Capital Budgeting

Topics: Net present value, Investment, Internal rate of return Pages: 5 (1244 words) Published: August 27, 2014
Capital Budgeting: Net Present Value vs Internal Rate of Return (Relevant to AAT Examination Paper 4 – Business Economics and Financial Mathematics) Y O Lam
Capital budgeting assists decision makers in a company evaluate multiple investments of the company’s capital. Capital budgeting is used to plan for the acquisitions of other companies, for the development of new product lines of business, for the expansion of the existing production plants or for the replacement worn-out equipment, and in planning decisions on whether or not to enter a new market line, whether to buy or rent production facilities, and any other investment project resulting in costs and revenues that are spread over a number of years. Capital budgeting is the method used to assess a major investment or to see whether one option is better than another. There are several capital budgeting methods, each with advantages and disadvantages. In this article, we discuss the basic principle and the advantages and disadvantages of using the net present value technique and the internal rate of return technique.

Net present value (NPV) method
When using the net present value method of capital budgeting, one of most important factors is the estimation of net cash flows from an investment. The net cash flow is the difference between cash outflows and cash inflows over the life of the investment. First, cash flows should be calculated on an incremental basis, and include changes in operating cash flows and changes in investment cash flows. Second, cash flows must be measured on an after-tax basis. Third, non-cash expenses are also considered; for example, depreciation is an expense item but not a cash flow.

Example 1
NP Ltd is considering an initial investment of $100,000 in order to open a new production line for a new product. The expected life of the production line is four years. Sales are estimated to be $100,000 during the first year and to increase by 10% per year until the fourth year. The variable costs of the producing the product are 50% of sales and the additional fixed costs are $15,000 per year. The simplified straight-line depreciation method is used to calculate depreciation. NP Ltd requires an after-tax return of 40% and also expects to recover $10,000 of its working capital at the end of the fourth year.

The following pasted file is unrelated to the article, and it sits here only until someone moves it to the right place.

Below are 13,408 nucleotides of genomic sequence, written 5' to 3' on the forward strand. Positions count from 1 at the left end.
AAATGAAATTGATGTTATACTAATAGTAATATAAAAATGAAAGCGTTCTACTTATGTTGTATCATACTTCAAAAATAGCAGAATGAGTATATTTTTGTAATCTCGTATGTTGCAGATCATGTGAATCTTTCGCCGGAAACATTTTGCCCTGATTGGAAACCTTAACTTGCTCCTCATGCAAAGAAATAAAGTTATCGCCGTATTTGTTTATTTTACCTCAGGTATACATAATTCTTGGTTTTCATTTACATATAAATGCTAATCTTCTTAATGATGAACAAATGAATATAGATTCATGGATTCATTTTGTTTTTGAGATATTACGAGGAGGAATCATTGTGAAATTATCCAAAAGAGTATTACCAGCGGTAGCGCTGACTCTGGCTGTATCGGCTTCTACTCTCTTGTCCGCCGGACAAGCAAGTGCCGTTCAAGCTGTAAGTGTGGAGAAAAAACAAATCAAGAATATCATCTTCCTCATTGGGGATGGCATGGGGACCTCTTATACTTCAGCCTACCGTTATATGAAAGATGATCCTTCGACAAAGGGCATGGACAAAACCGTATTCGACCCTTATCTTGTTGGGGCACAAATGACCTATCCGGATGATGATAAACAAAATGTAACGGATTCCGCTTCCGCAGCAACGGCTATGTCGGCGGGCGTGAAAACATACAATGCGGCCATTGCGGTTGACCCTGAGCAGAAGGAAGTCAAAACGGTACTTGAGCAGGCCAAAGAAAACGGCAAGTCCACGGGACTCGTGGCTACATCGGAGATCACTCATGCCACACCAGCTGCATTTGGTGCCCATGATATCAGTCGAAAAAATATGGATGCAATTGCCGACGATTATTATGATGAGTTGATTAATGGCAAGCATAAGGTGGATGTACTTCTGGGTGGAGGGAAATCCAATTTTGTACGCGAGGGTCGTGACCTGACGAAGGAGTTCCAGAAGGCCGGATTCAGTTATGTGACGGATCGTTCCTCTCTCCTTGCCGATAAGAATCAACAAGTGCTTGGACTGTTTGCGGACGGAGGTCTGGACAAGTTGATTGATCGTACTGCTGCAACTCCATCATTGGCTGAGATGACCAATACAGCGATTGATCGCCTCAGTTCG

The following gives the detailed information on the new product line: New product
Initial investment

$100,000

1

Salvage value

$10,000

Expected life

4 years

Annual operating costs
Variable costs in the first year

$50,000

Fixed costs

$15,000

Sales during the first year

$100,000

The estimated cash flow from this investment are summarized as follows: Estimated cash flow
Year
1
$
100,000
50,000
15,000
25,000
10,000
4,000
6,000
25,000

Net cash flow
Add:

3
$
121,000
60,500
15,000
25,000
20,500
8,200
12,300
25,000

4
$
133,100
66,550
15,000
25,000
26,550
10,620
15,930
25,000

31,000

Sales
Less: Variable costs
Fixed costs
Depreciation
Profit before tax
Less: Income tax
Profit after tax
Add: Depreciation

2
$
110,000
55,000
15,000
25,000
15,000
6,000
9,000
25,000
34,000

37,300

40,930

Salvage value
Recovery of working capital

Net cash flow in year 4

10,000
10,000
60,930

We need to assign a discount rate to evaluate each of the competing alternatives for a firm’s capital to decide whether or not a firm should undertake an investment. The discount rate is estimated using the cost of capital of the investment to the firm. Net present value capital budgeting gives us the present value of the expected net cash flows from the investment, discounted at the firm’s cost of capital, minus the investment of capital needed today.

For example, if NP Ltd expects a cost of capital of 12%, the net present value of the investment can be seen above, and the initial investment is $100,000, then the net present value of the new production line is:...
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